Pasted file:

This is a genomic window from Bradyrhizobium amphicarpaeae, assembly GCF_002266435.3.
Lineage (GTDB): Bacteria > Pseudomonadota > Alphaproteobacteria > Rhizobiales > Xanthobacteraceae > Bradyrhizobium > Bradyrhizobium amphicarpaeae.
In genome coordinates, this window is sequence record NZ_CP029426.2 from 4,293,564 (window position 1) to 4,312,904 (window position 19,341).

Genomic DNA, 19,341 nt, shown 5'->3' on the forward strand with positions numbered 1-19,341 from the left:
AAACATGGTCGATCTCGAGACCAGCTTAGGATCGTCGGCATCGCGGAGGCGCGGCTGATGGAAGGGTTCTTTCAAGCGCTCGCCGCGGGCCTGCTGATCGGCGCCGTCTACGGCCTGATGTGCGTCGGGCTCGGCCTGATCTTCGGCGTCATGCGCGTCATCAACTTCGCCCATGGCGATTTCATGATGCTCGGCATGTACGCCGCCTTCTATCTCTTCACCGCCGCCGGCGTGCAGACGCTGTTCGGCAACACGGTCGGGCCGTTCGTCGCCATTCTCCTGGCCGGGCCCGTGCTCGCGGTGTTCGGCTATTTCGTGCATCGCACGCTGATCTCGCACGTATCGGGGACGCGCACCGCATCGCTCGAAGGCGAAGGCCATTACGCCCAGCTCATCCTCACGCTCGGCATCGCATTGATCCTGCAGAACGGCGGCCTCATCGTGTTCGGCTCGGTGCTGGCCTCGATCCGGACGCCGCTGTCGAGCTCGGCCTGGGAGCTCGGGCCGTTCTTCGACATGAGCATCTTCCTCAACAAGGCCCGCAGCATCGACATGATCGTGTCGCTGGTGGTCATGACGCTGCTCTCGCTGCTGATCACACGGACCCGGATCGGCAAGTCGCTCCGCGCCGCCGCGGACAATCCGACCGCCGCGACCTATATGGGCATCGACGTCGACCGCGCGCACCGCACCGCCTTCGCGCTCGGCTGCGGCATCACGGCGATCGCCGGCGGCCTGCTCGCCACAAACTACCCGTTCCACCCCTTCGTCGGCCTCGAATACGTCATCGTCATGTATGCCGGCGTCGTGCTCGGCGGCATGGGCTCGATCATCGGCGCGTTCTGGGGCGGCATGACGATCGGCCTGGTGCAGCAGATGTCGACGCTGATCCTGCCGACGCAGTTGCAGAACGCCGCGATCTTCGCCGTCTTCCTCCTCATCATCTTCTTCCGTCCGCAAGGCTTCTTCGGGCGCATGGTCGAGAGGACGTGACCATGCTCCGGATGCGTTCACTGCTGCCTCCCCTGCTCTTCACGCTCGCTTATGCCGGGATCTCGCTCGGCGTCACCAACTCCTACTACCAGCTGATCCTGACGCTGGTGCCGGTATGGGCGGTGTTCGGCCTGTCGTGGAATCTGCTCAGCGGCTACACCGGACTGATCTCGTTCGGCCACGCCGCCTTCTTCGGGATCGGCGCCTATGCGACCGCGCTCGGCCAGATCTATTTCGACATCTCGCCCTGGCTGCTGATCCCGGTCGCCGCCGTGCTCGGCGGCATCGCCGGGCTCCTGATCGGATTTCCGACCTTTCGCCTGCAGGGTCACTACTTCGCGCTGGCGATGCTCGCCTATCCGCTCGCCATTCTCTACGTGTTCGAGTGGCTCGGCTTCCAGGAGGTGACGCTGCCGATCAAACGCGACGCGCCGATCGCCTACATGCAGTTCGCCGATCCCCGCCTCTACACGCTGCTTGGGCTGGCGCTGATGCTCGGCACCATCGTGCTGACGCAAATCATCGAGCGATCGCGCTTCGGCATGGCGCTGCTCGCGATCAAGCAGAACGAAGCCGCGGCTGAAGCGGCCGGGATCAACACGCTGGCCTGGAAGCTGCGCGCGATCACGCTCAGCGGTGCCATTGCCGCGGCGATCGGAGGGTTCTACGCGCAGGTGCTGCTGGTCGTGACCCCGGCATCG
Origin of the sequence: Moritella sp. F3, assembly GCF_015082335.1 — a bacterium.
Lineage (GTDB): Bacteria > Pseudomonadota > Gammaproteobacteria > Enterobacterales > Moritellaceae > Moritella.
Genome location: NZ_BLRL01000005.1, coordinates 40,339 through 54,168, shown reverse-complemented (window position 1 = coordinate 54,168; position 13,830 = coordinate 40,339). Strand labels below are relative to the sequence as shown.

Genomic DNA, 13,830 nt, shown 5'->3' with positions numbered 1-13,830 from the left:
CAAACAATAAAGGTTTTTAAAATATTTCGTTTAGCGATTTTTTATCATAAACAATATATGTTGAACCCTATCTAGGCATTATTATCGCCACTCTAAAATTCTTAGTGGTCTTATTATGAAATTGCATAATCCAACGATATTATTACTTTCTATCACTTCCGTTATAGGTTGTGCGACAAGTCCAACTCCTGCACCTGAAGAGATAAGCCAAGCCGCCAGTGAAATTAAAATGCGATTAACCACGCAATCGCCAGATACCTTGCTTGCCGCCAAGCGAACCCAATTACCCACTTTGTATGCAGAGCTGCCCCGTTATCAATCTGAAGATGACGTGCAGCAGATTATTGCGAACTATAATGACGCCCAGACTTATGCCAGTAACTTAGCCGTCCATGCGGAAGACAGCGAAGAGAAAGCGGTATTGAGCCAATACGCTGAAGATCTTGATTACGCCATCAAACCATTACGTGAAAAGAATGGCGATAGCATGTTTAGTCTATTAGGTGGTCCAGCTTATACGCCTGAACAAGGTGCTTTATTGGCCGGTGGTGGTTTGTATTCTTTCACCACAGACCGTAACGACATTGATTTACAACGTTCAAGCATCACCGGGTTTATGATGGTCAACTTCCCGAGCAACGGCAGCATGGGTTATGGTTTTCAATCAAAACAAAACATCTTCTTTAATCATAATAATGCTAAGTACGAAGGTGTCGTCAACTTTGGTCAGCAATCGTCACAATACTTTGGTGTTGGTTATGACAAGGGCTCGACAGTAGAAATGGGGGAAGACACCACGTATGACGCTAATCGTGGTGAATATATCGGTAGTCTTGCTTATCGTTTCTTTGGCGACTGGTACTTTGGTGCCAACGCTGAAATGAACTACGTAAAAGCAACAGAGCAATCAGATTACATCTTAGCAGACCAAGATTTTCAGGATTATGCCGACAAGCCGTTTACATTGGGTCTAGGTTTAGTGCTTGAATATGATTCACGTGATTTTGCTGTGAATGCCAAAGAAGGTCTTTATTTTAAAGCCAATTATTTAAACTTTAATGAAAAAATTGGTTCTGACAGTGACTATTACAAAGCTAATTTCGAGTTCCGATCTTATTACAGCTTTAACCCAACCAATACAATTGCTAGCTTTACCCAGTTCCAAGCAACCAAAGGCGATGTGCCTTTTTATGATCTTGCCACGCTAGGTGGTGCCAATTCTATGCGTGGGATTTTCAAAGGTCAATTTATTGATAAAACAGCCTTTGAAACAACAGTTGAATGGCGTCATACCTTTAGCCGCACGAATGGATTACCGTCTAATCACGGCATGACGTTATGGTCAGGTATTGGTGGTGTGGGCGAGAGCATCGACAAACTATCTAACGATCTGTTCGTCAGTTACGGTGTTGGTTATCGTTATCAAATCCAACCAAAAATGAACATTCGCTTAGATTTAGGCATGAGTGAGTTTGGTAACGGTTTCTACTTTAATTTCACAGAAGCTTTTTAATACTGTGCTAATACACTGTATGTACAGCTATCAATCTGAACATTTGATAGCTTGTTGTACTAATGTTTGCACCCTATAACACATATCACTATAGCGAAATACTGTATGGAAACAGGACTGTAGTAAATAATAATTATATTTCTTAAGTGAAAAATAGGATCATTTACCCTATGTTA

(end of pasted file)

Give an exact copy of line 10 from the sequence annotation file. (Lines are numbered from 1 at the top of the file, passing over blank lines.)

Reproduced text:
CAAACAATAAAGGTTTTTAAAATATTTCGTTTAGCGATTTTTTATCATAAACAATATATGTTGAACCCTATCTAGGCATTATTATCGCCACTCTAAAATTCTTAGTGGTCTTATTATGAAATTGCATAATCCAACGATATTATTACTTTCTATCACTTCCGTTATAGGTTGTGCGACAAGTCCAACTCCTGCACCTGAAGAGATAAGCCAAGCCGCCAGTGAAATTAAAATGCGATTAACCACGCAATCGCCAGATACCTTGCTTGCCGCCAAGCGAACCCAATTACCCACTTTGTATGCAGAGCTGCCCCGTTATCAATCTGAAGATGACGTGCAGCAGATTATTGCGAACTATAATGACGCCCAGACTTATGCCAGTAACTTAGCCGTCCATGCGGAAGACAGCGAAGAGAAAGCGGTATTGAGCCAATACGCTGAAGATCTTGATTACGCCATCAAACCATTACGTGAAAAGAATGGCGATAGCATGTTTAGTCTATTAGGTGGTCCAGCTTATACGCCTGAACAAGGTGCTTTATTGGCCGGTGGTGGTTTGTATTCTTTCACCACAGACCGTAACGACATTGATTTACAACGTTCAAGCATCACCGGGTTTATGATGGTCAACTTCCCGAGCAACGGCAGCATGGGTTATGGTTTTCAATCAAAACAAAACATCTTCTTTAATCATAATAATGCTAAGTACGAAGGTGTCGTCAACTTTGGTCAGCAATCGTCACAATACTTTGGTGTTGGTTATGACAAGGGCTCGACAGTAGAAATGGGGGAAGACACCACGTATGACGCTAATCGTGGTGAATATATCGGTAGTCTTGCTTATCGTTTCTTTGGCGACTGGTACTTTGGTGCCAACGCTGAAATGAACTACGTAAAAGCAACAGAGCAATCAGATTACATCTTAGCAGACCAAGATTTTCAGGATTATGCCGACAAGCCGTTTACATTGGGTCTAGGTTTAGTGCTTGAATATGATTCACGTGATTTTGCTGTGAATGCCAAAGAAGGTCTTTATTTTAAAGCCAATTATTTAAACTTTAATGAAAAAATTGGTTCTGACAGTGACTATTACAAAGCTAATTTCGAGTTCCGATCTTATTACAGCTTTAACCCAACCAATACAATTGCTAGCTTTACCCAGTTCCAAGCAACCAAAGGCGATGTGCCTTTTTATGATCTTGCCACGCTAGGTGGTGCCAATTCTATGCGTGGGATTTTCAAAGGTCAATTTATTGATAAAACAGCCTTTGAAACAACAGTTGAATGGCGTCATACCTTTAGCCGCACGAATGGATTACCGTCTAATCACGGCATGACGTTATGGTCAGGTATTGGTGGTGTGGGCGAGAGCATCGACAAACTATCTAACGATCTGTTCGTCAGTTACGGTGTTGGTTATCGTTATCAAATCCAACCAAAAATGAACATTCGCTTAGATTTAGGCATGAGTGAGTTTGGTAACGGTTTCTACTTTAATTTCACAGAAGCTTTTTAATACTGTGCTAATACACTGTATGTACAGCTATCAATCTGAACATTTGATAGCTTGTTGTACTAATGTTTGCACCCTATAACACATATCACTATAGCGAAATACTGTATGGAAACAGGACTGTAGTAAATAATAATTATATTTCTTAAGTGAAAAATAGGATCATTTACCCTATGTTA